Essays On War In International Law
Indeed, there are lively and ongoing debates concerning just war doctrine in a number of academic disciplines and also among policy-makers and policy analysts.
But these groups rarely speak to each other and there is a growing gap between strong scholarship regarding ethics and war and policy-relevant work that can influence government decisions and public debates.
But the promotion of these principles and the development of the institutions to enforce them were strong enough that Walzer, in an important 2002 article, declared that there had been a “triumph of just war theory,” although he rightly also warned about “the dangers of success.” Among these dangers of success are overconfidence, complacency, and a failure to understand that new technologies can create new dilemmas regarding ethics and war. This issue of addresses how new technologies and political conditions create both challenges and opportunities in the prevention of war and constraint of violence within war.
The issue begins with three essays assessing how specific emerging military technologies are influencing current and potential operations in war.
Other technologies could better provide early warning of conflict and promote more effective peacekeeping, but pose new questions on ethical norms of the use of military force and intervention.
This essay surveys this landscape and introduces the principles of just war and the international law of war, upon which the issue’s contributors draw to discuss new and emerging dilemmas in the evolving warfare of the twenty-first century. SAGAN, a Fellow of the American Academy since 2008, is the Caroline S. Munro Professor of Political Science, the Mimi and Peter Haas University Fellow in Undergraduate Education, and Senior Fellow at the Center for International Security and Cooperation and the Freeman Spogli Institute at Stanford University.
The United Nations Charter in 1945, the 1949 Geneva Conventions, and the Geneva Protocols of 1977 created legal institutions to interpret and promote traditional just war principles such as nonaggression, protection of prisoners, proportionality, and noncombatant immunity.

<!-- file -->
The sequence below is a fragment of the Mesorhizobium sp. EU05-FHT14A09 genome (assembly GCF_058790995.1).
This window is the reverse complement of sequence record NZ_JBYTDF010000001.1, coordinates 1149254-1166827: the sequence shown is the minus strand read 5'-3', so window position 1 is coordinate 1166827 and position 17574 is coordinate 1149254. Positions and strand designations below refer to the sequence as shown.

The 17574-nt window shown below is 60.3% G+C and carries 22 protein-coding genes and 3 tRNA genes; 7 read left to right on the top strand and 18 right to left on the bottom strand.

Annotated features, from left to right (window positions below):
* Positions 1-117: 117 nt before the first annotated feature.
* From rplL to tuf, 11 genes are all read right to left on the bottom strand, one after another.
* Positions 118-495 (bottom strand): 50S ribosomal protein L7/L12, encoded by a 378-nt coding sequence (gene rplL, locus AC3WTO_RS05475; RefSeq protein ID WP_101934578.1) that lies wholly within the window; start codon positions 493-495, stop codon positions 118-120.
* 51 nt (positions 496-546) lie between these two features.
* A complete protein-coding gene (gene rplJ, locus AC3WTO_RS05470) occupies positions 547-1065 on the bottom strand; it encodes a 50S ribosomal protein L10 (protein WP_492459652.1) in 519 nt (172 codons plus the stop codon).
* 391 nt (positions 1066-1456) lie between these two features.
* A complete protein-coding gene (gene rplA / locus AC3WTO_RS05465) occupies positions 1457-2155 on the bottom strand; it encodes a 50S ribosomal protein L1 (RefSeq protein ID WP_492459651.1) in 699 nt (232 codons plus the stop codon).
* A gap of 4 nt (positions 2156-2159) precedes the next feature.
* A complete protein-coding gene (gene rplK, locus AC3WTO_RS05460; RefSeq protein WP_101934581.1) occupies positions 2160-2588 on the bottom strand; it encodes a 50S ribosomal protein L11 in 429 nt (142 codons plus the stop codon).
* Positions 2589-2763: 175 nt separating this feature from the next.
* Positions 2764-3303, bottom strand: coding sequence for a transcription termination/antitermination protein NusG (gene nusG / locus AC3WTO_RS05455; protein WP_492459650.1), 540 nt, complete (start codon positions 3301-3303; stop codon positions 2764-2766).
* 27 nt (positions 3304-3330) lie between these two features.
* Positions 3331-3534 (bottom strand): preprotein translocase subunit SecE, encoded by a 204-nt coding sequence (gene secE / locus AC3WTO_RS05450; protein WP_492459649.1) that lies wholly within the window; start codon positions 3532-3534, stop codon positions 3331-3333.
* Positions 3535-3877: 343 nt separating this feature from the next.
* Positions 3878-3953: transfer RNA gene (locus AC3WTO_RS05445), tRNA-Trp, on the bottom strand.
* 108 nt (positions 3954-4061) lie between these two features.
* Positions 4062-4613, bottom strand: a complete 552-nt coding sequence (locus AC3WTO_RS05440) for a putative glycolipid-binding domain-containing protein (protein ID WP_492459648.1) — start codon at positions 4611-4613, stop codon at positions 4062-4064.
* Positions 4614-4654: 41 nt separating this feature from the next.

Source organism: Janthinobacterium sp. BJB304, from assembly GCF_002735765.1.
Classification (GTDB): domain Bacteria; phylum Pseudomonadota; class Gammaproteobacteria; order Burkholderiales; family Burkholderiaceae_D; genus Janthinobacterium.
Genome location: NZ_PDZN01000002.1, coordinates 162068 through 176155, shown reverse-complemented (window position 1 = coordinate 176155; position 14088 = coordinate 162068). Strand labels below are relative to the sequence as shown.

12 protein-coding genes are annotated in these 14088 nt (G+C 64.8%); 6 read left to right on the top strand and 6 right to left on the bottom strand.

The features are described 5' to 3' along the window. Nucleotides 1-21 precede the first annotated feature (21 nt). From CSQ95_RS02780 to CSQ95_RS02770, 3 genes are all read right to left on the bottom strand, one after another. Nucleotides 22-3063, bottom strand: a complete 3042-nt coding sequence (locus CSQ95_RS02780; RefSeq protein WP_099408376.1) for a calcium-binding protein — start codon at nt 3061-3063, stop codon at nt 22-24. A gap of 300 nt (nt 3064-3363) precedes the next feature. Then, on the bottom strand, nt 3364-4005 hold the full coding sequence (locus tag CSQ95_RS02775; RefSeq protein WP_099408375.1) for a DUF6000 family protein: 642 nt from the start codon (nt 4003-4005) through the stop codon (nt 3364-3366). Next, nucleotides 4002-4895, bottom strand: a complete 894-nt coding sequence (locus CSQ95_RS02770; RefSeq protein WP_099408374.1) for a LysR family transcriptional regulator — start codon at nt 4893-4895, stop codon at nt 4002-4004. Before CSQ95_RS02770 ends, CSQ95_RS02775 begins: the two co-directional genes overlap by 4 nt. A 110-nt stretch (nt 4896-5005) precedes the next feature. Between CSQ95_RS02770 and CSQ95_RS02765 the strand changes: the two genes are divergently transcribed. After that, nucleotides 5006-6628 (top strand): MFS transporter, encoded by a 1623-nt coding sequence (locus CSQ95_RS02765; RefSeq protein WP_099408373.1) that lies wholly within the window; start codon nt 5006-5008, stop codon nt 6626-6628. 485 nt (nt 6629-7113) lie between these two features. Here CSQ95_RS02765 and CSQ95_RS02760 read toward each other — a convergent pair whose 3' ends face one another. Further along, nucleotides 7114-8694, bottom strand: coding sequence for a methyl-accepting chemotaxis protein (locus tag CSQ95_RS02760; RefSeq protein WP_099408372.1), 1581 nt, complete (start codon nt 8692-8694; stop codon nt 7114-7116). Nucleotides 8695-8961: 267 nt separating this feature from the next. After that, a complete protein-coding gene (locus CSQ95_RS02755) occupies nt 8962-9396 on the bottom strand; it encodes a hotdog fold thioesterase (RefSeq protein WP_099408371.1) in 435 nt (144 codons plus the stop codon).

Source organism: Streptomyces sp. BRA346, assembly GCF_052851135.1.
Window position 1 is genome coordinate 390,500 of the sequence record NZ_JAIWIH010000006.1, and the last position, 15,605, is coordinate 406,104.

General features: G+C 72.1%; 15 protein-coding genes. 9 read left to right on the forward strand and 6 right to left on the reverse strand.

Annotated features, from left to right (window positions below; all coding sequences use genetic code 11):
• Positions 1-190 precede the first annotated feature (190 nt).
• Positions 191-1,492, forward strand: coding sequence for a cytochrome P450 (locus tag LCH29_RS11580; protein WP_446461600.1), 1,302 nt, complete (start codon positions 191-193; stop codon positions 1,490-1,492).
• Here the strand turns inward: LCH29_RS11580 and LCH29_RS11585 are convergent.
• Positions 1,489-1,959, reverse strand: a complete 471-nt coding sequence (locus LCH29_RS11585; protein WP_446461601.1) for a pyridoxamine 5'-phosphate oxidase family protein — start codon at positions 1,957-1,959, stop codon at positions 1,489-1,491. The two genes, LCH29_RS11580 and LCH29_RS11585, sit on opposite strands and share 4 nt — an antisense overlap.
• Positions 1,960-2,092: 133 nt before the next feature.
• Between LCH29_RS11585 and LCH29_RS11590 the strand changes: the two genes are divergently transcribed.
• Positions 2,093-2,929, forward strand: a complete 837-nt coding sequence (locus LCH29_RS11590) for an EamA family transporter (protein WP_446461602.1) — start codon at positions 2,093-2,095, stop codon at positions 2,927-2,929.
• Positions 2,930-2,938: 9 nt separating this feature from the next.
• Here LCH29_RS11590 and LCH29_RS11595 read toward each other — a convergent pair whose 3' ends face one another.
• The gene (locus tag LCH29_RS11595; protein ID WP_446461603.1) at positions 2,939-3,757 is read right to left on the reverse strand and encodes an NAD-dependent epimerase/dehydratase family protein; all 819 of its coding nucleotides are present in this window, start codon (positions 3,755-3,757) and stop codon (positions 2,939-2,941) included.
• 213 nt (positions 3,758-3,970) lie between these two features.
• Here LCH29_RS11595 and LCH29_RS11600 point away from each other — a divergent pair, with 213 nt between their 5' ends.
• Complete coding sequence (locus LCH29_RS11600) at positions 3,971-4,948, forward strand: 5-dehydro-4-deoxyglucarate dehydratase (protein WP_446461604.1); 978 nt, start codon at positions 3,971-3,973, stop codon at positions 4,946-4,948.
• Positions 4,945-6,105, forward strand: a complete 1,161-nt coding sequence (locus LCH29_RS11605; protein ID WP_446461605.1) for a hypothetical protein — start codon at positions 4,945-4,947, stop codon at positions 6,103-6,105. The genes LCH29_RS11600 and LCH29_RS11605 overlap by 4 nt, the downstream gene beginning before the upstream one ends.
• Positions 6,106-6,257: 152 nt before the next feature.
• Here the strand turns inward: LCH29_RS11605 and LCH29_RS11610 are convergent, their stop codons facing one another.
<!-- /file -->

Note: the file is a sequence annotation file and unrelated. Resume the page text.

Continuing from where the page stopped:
Cutting-edge technologies—drones, cyber weapons, autonomous weapons—could reduce collateral damage, but their ease of use could also breed more conflict by lowering the political costs of engagement.Yet significant changes in both military postures and political developments require a reconsideration of such categories.Rather than understanding the linkage among these categories in a linear continuum–from prewar to conflict and then to postwar decisions–our authors explore the ways in which these categories should be seen in a circular relationship, wherein the conditions that influence and affect military decisions in one of them ultimately reflect and influence the others.New knowledge about post-conflict medical system failures raises questions about both the best practices to end wars and sustain peace accords and about whether political leaders systematically underestimate the costs of going to war before they make decisions about military interventions.These are just a few of the emerging dilemmas that caused the American Academy of Arts and Sciences to create a new initiative on New Dilemmas in Ethics, Technology, and War in 2014.Drones provide the opportunity for more discriminate use of military force against targets, but can also provide a temptation to use military force more often or in more places than would otherwise be the case. commitment to a new war planning requirement–that U. nuclear weapons only be aimed against legitimate military targets that cannot be destroyed with reasonable prospect of success by conventional weapons–reduce civilian fatalities in a nuclear conflict, produce stronger adherence to the laws of armed conflict, and impact the credibility of deterrence?Walzer explores both the benefits and the dangers of drones from a just war theory perspective. Military technology is not developed in a political vacuum.Incentives to improve national security and win conflicts have often led to the development and use of new and more destructive technologies of war.And yet, especially since World War II, very strong incentives have also existed to prohibit aggression and promote self-defense, to encourage legal and moral constraints on violence in war to protect noncombatants, and to punish soldiers and political leaders whose actions are judged to be war crimes.Several technological innovations and political developments are changing the nature of warfare today in ways that pose complex challenges to the traditional standards that we use, under the influence of international law and just war doctrine, to judge governments’ and individuals’ actions in war.New technologies–including the use of drones, precision-guided weapons, cyber weapons, and autonomous robots–have led both to optimism about the possibility of reducing collateral damage in war and to concerns about whether some states find it too easy to use force today.